LA RiverLore: A Professional Development Project,
in Real Time, in Los Angeles
LA RiverLore is a highly innovative service-learning focused project for K-16 and community based educators. We're connecting communities, students, and educators along the Los Angeles River. LA RiverLore will provide teachers in local schools the training, inspiration, collaboration, and connections needed to create standards focused service-learning curriculum around the River and its neighborhoods. Most importantly, LA RIverLore is connecting students in the greater Los Angeles area with their own local neighborhoods and communities through deep academically based service projects.
A River Comes Back to Life
After long being “lost in plain sight,” the Los Angeles River is beginning to emerge from its near century of concrete-urban-entombment. Friends of the LA River (FOLAR), RiverLA and others are leading unprecedented effort now underway to physically revitalize the LA River itself, along with its immediate environment. In this context people from all walks of life—throughout the Los Angeles area are becoming newly aware of the River. As future community leaders and stewards of the River, our students are crucial to the process of reimagining both the River and life in the communities that surround it.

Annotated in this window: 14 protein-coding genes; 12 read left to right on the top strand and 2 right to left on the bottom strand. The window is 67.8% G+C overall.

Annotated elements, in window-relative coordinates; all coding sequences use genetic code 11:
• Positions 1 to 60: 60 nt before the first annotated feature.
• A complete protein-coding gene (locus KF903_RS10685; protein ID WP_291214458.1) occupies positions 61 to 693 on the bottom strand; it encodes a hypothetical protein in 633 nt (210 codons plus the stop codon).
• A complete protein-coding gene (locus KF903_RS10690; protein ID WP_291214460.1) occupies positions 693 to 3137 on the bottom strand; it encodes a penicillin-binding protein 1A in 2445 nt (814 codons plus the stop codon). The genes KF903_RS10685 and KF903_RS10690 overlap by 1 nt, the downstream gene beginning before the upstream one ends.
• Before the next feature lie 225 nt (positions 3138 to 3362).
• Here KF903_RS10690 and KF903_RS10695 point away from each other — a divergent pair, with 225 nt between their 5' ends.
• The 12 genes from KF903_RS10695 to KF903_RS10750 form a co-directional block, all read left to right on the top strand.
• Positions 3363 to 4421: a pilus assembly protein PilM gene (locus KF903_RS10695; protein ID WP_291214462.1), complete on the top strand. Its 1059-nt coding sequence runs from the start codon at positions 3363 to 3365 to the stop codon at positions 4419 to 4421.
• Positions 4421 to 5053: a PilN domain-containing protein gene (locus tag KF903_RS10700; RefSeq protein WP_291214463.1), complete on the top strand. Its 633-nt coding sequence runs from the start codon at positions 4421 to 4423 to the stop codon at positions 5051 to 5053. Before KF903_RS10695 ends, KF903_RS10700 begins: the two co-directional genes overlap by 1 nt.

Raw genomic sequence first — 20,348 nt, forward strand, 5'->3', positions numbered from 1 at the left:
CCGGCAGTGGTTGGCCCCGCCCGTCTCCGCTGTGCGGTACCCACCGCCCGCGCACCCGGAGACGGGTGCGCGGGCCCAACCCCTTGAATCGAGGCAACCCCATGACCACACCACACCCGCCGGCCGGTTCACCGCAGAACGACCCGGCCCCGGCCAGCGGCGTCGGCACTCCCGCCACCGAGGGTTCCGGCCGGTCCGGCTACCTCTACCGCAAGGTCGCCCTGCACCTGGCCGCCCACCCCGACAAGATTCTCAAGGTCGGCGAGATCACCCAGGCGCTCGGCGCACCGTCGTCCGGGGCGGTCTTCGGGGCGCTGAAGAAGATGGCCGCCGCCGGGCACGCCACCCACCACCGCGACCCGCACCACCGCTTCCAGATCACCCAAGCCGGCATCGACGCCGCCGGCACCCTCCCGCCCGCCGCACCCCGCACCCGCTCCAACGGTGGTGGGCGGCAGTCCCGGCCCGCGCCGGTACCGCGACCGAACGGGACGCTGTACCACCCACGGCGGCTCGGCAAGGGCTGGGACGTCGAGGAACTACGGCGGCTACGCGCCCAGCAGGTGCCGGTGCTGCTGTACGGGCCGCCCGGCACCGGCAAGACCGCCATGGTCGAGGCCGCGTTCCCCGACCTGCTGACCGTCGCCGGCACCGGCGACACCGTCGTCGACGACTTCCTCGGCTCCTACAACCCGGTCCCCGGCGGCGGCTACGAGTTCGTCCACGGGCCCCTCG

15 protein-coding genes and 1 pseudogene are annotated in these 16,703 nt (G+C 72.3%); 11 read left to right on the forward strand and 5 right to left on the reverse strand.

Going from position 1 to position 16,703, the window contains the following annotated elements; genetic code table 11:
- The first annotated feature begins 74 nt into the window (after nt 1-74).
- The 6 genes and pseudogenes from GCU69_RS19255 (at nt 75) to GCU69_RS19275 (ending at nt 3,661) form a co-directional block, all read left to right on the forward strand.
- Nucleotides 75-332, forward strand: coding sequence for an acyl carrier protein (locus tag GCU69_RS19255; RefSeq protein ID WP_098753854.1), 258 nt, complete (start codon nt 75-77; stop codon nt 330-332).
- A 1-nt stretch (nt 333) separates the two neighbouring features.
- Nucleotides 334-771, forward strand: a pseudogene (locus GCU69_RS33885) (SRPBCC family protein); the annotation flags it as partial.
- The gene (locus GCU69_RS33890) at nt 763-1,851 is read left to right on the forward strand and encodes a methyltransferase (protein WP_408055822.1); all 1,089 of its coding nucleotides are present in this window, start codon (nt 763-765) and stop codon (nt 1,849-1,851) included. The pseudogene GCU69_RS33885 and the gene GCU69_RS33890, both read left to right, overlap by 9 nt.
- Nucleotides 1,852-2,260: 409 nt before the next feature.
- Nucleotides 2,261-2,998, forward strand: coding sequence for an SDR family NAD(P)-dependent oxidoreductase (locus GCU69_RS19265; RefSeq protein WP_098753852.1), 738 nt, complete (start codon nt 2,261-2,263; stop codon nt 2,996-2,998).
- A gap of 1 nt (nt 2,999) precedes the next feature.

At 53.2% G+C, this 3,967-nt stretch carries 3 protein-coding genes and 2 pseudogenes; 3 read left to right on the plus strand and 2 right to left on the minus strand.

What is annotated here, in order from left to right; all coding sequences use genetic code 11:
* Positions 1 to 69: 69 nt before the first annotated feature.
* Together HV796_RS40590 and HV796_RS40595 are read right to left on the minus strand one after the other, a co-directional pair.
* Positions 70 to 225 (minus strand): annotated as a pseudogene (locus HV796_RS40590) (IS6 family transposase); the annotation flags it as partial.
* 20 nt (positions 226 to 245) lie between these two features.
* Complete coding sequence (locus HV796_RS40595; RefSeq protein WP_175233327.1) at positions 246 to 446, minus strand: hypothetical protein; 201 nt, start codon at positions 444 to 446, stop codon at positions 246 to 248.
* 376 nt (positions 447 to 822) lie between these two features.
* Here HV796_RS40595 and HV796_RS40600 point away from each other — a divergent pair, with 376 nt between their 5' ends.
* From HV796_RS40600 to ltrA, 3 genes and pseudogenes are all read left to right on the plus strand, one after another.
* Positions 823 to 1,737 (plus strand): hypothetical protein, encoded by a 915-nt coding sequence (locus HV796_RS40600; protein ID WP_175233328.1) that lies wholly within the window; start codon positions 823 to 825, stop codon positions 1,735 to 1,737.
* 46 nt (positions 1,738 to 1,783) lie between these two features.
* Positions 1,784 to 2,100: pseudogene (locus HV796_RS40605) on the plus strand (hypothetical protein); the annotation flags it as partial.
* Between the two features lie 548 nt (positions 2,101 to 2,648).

As a metropolitan area, greater Los Angeles sits at a figurative intersection of North America, Latin America, and the Pacific Rim. One of the cores of California's economy, the eighth largest in the world, Los Angeles contains a multitude of diverse communities, integrated within a dynamic economy and a globally rare Mediterranean environment. This context provides for the richest of cultural and envrionmental landscapes for student inquiry and discovery. —photo by Ryan Vaarsi
LA RiverLore Students Build Community in MacArthur Park